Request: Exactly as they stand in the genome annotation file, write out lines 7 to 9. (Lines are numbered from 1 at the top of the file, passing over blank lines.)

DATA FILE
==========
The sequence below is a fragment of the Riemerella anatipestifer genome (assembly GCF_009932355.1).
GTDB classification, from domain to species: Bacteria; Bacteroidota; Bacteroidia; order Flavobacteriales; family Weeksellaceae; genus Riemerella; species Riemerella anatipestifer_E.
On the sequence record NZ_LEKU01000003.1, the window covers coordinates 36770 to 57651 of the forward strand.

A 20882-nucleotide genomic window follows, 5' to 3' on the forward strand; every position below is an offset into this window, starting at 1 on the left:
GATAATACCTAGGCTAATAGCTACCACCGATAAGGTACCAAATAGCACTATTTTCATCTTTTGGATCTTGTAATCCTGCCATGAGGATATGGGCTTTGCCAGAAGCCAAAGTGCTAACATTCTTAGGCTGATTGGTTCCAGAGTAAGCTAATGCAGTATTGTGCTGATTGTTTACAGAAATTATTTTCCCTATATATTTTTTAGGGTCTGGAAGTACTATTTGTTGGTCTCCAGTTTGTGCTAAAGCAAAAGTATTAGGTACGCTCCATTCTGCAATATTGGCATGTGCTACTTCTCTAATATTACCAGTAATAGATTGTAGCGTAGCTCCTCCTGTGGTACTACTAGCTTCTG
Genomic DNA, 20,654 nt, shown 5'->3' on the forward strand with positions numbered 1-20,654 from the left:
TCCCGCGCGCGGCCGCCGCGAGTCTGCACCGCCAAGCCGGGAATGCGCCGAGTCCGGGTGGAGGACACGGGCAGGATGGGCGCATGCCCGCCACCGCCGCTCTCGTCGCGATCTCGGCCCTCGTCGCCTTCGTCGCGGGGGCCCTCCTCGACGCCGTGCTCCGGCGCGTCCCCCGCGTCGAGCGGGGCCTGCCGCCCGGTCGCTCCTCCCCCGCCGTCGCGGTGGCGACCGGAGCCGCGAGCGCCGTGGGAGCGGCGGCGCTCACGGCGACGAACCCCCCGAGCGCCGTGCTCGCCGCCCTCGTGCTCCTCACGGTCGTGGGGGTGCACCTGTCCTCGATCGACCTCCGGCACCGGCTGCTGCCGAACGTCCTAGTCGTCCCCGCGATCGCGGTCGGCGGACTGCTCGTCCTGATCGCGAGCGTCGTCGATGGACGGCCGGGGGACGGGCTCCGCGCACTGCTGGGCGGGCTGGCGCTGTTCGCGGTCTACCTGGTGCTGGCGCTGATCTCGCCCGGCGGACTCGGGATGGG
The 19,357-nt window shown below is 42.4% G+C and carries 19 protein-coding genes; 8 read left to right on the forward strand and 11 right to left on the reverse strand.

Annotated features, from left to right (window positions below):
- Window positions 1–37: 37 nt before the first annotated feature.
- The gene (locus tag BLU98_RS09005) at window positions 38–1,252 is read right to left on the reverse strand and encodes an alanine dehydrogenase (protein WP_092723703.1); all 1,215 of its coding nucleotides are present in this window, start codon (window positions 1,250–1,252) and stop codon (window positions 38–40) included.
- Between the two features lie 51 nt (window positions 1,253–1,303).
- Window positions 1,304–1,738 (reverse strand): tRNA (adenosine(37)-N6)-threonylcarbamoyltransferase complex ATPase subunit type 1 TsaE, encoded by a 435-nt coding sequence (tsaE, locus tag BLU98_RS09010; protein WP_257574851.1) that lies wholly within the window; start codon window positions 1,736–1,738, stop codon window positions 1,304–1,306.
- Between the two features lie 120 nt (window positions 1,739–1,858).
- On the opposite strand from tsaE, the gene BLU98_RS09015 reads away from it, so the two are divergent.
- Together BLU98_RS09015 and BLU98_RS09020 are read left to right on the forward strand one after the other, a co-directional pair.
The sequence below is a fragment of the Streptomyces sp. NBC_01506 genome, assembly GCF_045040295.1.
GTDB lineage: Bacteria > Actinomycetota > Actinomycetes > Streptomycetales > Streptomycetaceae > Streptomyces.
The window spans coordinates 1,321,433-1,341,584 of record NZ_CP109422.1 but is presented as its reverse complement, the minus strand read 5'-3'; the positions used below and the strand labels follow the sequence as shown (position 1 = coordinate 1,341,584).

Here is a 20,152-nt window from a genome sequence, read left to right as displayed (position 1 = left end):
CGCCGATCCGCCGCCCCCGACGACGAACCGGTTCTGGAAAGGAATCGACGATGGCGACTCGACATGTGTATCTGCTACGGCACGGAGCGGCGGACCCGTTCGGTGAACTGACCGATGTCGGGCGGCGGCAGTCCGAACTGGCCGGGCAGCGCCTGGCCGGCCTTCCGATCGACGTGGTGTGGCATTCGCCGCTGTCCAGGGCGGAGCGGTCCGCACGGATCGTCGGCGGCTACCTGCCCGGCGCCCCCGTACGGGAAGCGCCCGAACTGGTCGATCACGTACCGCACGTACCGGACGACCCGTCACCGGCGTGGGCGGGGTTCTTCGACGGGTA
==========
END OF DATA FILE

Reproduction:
TCCCGCGCGCGGCCGCCGCGAGTCTGCACCGCCAAGCCGGGAATGCGCCGAGTCCGGGTGGAGGACACGGGCAGGATGGGCGCATGCCCGCCACCGCCGCTCTCGTCGCGATCTCGGCCCTCGTCGCCTTCGTCGCGGGGGCCCTCCTCGACGCCGTGCTCCGGCGCGTCCCCCGCGTCGAGCGGGGCCTGCCGCCCGGTCGCTCCTCCCCCGCCGTCGCGGTGGCGACCGGAGCCGCGAGCGCCGTGGGAGCGGCGGCGCTCACGGCGACGAACCCCCCGAGCGCCGTGCTCGCCGCCCTCGTGCTCCTCACGGTCGTGGGGGTGCACCTGTCCTCGATCGACCTCCGGCACCGGCTGCTGCCGAACGTCCTAGTCGTCCCCGCGATCGCGGTCGGCGGACTGCTCGTCCTGATCGCGAGCGTCGTCGATGGACGGCCGGGGGACGGGCTCCGCGCACTGCTGGGCGGGCTGGCGCTGTTCGCGGTCTACCTGGTGCTGGCGCTGATCTCGCCCGGCGGACTCGGGATGGG
The 19,357-nt window shown below is 42.4% G+C and carries 19 protein-coding genes; 8 read left to right on the forward strand and 11 right to left on the reverse strand.

Annotated features, from left to right (window positions below):